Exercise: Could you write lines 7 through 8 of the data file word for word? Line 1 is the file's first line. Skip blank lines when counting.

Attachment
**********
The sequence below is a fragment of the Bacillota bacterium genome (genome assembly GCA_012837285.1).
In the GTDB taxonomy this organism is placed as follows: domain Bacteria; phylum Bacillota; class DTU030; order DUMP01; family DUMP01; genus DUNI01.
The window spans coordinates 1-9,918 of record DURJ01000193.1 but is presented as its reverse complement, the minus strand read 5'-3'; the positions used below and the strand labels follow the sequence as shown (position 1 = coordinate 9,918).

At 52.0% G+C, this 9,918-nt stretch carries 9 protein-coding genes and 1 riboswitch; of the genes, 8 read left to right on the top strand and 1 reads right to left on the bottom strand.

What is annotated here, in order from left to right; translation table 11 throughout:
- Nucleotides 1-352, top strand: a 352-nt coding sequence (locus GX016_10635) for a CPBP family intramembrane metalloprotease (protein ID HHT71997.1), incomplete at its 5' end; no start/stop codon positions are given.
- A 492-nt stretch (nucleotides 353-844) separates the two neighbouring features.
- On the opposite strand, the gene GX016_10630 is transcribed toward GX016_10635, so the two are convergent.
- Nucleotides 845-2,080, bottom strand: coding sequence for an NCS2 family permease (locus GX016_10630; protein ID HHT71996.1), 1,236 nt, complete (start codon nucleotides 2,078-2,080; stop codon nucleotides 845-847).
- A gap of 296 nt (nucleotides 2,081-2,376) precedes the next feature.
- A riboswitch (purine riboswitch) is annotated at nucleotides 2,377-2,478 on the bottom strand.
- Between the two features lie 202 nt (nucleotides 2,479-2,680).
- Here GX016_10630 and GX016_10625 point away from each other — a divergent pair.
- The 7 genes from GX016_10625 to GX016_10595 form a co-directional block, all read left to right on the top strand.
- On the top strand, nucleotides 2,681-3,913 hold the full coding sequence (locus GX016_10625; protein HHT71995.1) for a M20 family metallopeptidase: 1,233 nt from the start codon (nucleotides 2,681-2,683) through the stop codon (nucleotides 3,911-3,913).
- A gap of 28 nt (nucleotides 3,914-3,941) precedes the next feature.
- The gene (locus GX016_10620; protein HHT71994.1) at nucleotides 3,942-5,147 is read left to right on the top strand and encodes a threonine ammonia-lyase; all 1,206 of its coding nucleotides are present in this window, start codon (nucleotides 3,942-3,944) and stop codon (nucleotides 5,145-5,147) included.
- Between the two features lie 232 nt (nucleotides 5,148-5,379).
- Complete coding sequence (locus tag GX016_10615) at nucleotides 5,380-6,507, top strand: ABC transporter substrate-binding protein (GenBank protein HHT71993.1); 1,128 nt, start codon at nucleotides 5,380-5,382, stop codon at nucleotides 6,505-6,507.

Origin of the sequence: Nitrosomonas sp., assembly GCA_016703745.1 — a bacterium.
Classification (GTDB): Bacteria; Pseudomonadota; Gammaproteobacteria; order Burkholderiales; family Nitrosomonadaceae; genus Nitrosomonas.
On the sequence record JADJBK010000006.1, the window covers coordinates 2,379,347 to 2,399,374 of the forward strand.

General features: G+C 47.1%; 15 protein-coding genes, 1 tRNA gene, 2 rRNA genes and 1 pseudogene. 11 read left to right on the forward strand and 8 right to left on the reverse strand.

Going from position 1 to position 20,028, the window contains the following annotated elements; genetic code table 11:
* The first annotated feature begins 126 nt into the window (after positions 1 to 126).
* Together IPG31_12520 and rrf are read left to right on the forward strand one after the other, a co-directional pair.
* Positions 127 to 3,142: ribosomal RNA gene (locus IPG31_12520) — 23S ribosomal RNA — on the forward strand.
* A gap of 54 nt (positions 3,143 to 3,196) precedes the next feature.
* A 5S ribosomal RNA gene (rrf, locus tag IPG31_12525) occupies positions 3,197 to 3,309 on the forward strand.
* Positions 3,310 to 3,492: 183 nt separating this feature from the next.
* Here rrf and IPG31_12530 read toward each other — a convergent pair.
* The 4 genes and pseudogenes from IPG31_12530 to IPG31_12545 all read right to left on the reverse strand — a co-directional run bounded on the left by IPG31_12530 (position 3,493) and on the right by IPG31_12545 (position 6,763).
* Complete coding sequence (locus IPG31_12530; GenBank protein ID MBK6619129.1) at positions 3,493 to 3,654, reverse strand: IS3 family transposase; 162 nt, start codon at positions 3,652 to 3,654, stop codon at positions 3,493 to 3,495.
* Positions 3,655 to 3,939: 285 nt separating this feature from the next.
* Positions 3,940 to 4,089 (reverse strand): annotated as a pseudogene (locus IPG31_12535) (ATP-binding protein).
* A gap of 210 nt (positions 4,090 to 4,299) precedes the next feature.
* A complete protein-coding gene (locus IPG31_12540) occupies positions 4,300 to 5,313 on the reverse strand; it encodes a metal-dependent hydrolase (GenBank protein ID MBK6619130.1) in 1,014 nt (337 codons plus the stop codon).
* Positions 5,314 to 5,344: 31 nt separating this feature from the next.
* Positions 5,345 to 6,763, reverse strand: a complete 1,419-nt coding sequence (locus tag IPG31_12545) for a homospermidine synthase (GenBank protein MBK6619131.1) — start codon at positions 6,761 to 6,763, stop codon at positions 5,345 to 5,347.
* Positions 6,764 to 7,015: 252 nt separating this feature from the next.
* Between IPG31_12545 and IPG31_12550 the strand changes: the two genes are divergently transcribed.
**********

- A 492-nt stretch (nucleotides 353-844) separates the two neighbouring features.
- On the opposite strand, the gene GX016_10630 is transcribed toward GX016_10635, so the two are convergent.